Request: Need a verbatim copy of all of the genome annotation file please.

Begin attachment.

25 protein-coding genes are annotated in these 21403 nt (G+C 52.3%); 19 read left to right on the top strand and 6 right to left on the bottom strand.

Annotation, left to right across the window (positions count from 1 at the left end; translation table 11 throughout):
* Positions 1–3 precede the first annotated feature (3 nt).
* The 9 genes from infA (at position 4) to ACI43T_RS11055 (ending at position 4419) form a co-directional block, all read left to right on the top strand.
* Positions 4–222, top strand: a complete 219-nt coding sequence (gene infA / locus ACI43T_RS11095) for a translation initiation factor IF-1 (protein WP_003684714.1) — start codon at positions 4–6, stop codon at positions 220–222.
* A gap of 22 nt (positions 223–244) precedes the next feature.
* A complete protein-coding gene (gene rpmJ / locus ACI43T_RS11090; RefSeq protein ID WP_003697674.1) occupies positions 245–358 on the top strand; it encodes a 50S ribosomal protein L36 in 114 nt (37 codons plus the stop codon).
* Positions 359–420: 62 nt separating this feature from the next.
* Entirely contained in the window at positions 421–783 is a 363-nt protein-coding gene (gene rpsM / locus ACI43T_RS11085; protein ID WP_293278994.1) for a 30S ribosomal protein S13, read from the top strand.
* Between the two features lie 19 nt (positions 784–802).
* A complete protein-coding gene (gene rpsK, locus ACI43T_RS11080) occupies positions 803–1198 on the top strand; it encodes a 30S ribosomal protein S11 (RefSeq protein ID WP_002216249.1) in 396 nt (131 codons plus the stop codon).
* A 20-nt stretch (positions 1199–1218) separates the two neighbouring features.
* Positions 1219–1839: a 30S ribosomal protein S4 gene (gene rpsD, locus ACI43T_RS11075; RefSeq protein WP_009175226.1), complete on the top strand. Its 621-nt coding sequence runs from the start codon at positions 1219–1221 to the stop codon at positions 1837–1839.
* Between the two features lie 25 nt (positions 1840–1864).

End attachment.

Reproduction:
25 protein-coding genes are annotated in these 21403 nt (G+C 52.3%); 19 read left to right on the top strand and 6 right to left on the bottom strand.

Annotation, left to right across the window (positions count from 1 at the left end; translation table 11 throughout):
* Positions 1–3 precede the first annotated feature (3 nt).
* The 9 genes from infA (at position 4) to ACI43T_RS11055 (ending at position 4419) form a co-directional block, all read left to right on the top strand.
* Positions 4–222, top strand: a complete 219-nt coding sequence (gene infA / locus ACI43T_RS11095) for a translation initiation factor IF-1 (protein WP_003684714.1) — start codon at positions 4–6, stop codon at positions 220–222.
* A gap of 22 nt (positions 223–244) precedes the next feature.
* A complete protein-coding gene (gene rpmJ / locus ACI43T_RS11090; RefSeq protein ID WP_003697674.1) occupies positions 245–358 on the top strand; it encodes a 50S ribosomal protein L36 in 114 nt (37 codons plus the stop codon).
* Positions 359–420: 62 nt separating this feature from the next.
* Entirely contained in the window at positions 421–783 is a 363-nt protein-coding gene (gene rpsM / locus ACI43T_RS11085; protein ID WP_293278994.1) for a 30S ribosomal protein S13, read from the top strand.
* Between the two features lie 19 nt (positions 784–802).
* A complete protein-coding gene (gene rpsK, locus ACI43T_RS11080) occupies positions 803–1198 on the top strand; it encodes a 30S ribosomal protein S11 (RefSeq protein ID WP_002216249.1) in 396 nt (131 codons plus the stop codon).
* A 20-nt stretch (positions 1199–1218) separates the two neighbouring features.
* Positions 1219–1839: a 30S ribosomal protein S4 gene (gene rpsD, locus ACI43T_RS11075; RefSeq protein WP_009175226.1), complete on the top strand. Its 621-nt coding sequence runs from the start codon at positions 1219–1221 to the stop codon at positions 1837–1839.
* Between the two features lie 25 nt (positions 1840–1864).